At a time when the Global Hunger Index 2012 ranks India 65th among 79 countries, K V Thomas, minister of state for food and public distribution and consumer affairs, has revealed that the Food Corporation of India (FCI) will soon trade wheat in the futures market.
Seeking clearance from the Forward Markets Commission, the minister said: “The market has to perform the economic function of price discovery and price risk management.” Well, what I can see as the basic objective is to replace the open market sales scheme with trading in the futures market. In other words, futures trading will provide an opportunity for FCI to make some profits, which in turn can be ploughed back in its procurement operations, thereby reducing the subsidy outgo.
The issue isn’t as simple as is being made out. In addition to performing the sovereign role of procuring foodgrains, FCI’s relatively lesser known role is to keep a tab on food inflation. Whenever wheat and rice prices shoot up in the domestic market, open market releases are made from FCI stocks to bring down the market prices. For the year ending July 2012, the UN Food and Agricultural Organisation estimates that the wheat price rise in India was the second highest after Sudan. In the case of rice, price rise in India was third largest globally and that too, despite holding massive stocks of grain surplus.
To ease the pressure on market prices, FCI had made open market releases of 2.6 million tonnes of wheat for tender sales to bulk consumers and to small private traders in July-August. This helped stabilise domestic wheat prices.
I, therefore, see no economic justification and political wisdom in doing away with this crucial role that FCI plays in taming food inflation. In fact, it is the other way around. By entering the futures market, and trading available surplus wheat at higher prices, fixed in advance, FCI will eventually emerge as the biggest player in fanning inflation. It will be able to swing the futures market by the sheer power of the huge volume of physical stocks it holds. The resulting domino effect will see wheat market prices panicking.
Let’s take a look at the international markets and see if we can draw any inferences. In 2007, when the global food crisis was it its peak, with 37 countries witnessing food riots, the UN Special Rapporteur on Human Rights had said speculation in food was primarily responsible for the spike in food prices. Food prices were no longer driven by supply and demand, but by the actions of financial speculators and their investments. Profiteering on human misery and hungry stomachs had brought in a huge windfall for some of the biggest agri-business giants.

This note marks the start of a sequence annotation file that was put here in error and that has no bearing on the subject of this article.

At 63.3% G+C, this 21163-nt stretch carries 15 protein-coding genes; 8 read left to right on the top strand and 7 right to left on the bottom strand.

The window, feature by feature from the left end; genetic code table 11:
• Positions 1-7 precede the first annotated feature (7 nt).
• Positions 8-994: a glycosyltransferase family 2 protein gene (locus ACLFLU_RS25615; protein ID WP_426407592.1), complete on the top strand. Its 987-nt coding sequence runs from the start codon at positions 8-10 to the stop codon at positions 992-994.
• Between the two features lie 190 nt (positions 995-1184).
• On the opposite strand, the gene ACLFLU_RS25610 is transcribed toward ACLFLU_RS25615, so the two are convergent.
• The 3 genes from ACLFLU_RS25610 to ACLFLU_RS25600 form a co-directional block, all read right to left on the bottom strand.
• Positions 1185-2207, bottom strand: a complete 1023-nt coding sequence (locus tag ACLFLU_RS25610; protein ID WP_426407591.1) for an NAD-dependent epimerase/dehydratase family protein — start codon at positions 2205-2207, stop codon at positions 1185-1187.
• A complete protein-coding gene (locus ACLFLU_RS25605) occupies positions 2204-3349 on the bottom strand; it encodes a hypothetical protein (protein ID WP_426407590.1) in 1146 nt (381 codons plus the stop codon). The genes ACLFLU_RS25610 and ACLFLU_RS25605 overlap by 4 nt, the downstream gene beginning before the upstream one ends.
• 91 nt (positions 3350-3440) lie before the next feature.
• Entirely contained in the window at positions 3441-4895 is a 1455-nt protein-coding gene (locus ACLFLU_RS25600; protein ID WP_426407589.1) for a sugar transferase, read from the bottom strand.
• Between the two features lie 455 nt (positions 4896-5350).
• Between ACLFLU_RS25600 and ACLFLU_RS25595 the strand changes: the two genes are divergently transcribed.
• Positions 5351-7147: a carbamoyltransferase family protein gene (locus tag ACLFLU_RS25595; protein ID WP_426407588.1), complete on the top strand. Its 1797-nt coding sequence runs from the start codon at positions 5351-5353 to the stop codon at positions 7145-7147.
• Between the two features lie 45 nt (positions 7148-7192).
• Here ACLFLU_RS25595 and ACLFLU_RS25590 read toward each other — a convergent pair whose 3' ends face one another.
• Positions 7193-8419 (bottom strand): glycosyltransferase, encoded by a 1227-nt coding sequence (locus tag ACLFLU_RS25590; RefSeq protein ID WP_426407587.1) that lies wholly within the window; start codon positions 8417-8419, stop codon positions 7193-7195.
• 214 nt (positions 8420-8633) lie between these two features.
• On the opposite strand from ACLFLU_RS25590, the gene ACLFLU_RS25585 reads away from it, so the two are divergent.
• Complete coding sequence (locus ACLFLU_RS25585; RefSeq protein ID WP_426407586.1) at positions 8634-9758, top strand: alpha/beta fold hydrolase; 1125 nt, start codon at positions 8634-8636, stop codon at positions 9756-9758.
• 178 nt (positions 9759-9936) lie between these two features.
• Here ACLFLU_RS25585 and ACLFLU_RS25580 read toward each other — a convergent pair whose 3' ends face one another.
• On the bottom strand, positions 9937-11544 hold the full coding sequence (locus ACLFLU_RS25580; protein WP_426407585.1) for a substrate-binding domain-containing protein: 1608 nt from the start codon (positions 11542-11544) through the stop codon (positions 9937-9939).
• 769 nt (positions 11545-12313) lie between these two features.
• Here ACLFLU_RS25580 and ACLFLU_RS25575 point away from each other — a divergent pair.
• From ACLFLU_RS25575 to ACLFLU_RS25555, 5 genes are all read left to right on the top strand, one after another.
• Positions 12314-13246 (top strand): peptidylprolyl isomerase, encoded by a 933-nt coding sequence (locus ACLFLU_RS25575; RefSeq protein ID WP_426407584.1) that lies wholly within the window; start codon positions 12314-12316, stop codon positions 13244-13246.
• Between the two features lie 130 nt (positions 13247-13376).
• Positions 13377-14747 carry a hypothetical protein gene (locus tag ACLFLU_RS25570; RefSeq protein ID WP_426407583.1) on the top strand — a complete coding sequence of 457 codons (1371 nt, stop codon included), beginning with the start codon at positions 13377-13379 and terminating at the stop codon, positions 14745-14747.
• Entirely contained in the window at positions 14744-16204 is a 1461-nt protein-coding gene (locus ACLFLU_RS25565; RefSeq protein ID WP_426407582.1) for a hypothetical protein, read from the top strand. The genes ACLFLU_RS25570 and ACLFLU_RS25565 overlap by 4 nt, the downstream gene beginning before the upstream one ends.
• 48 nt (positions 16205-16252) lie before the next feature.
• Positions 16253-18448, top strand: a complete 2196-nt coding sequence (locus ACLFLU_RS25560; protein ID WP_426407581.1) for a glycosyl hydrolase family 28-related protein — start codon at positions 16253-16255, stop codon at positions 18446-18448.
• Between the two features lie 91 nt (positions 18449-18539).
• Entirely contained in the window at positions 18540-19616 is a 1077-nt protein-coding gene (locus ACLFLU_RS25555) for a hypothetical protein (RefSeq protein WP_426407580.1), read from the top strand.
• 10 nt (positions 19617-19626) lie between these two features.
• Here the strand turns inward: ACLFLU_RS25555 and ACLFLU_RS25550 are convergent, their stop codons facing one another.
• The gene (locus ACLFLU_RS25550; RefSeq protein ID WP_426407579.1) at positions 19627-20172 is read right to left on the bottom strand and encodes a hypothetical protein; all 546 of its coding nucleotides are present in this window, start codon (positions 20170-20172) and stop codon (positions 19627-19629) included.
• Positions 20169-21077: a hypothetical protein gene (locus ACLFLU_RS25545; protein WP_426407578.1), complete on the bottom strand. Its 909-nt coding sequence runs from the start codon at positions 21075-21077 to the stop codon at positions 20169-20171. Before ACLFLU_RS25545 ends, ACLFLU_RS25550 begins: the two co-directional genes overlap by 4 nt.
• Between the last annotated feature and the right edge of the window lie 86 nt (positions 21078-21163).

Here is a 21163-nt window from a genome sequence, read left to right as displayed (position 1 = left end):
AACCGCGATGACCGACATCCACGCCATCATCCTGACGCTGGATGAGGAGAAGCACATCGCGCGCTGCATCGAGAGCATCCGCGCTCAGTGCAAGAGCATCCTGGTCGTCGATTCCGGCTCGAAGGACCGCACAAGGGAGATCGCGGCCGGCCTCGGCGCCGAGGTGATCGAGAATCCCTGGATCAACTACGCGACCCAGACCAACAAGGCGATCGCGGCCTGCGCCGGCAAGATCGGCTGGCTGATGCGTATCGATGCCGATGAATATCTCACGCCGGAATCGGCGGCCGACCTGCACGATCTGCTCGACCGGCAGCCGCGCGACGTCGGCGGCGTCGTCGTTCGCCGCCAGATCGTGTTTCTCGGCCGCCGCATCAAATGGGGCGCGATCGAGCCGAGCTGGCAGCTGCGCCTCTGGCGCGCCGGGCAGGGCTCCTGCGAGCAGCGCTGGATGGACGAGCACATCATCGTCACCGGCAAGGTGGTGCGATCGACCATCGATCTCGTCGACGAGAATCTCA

Global food prices are again on the upswing in the second half of 2012. The looming drought in the US, followed by a production shortfall in Russia and Ukraine, has already turned the fortunes for Cargill Inc, the world’s largest grain trading company. Its earnings in the first quarter of 2013 (ending August 31) reached a record $975 million compared to $236 million a year ago. Glencore, another giant trading firm, is ready for the kill. “The environment is a good one. High prices, lots of volatility, a lot of dislocation, tightness, and a lot of arbitrage opportunities,” Chris Mahoney, Glencore’s director of agriculture, was quoted as saying.
Turning FCI into a commercial entity is, therefore, fraught with dangers. In a country like India, which holds the dubious distinction of having the largest population of hungry people in the world, FCI performs essentially two roles. First, it provides an assured price to farmers by buying at the pre-fixed procurement price. For the Indian farmer, it is the procurement price that makes him realise a remunerative price for his harvest. Although procurement prices are announced for some 22 crops every year, it is only for wheat and rice that FCI makes purchases. And, it is primarily for this reason that production of wheat and rice has grown steadily.
Withdrawing the procurement and market intervention roles of FCI would see agriculture collapsing. Farmers in several parts of the country where FCI is not active have to resort to distress sale of wheat and rice. Even in Punjab, the food bowl, all efforts to diversify the cropping pattern have come to nought simply because farmers see an assured market only existing for wheat and rice. Price discovery and price risk management, therefore, are roles FCI plays. To expect the futures market to perform these economic functions is simply a fallacy, if we were to look at the American experience.
In the US, which hosts the biggest commodity exchange in Chicago, commodity trading has not helped farmers realise better prices. It is primarily because of the failure of commodity trading to convert agriculture into an economically viable proposition that the US provides for massive federal support to agriculture every five years. The Food Bill 2008 had made a provision of $307 billion, which includes direct income support, subsidies for land improvement, environment protection and crop insurance.
There is no denying that grain handling, storage and distribution are mired in corruption. But that is also true for the futures market. A recent multi-crore scandal in commodity trading of guar seed and guar gum had resulted in a temporary ban on a number of agricultural commodities. And, despite Thomas promising to initiate an enquiry by the Central Bureau of Investigation, it is business as usual for the commodity exchanges. FCI’s functioning, therefore, has to be improved, but to turn it into a commercial venture would be the first step to destroy the country’s hard-earned food self-sufficiency. It will also acerbate hunger.
The writer is a food and trade policy analyst and blogs at Ground Reality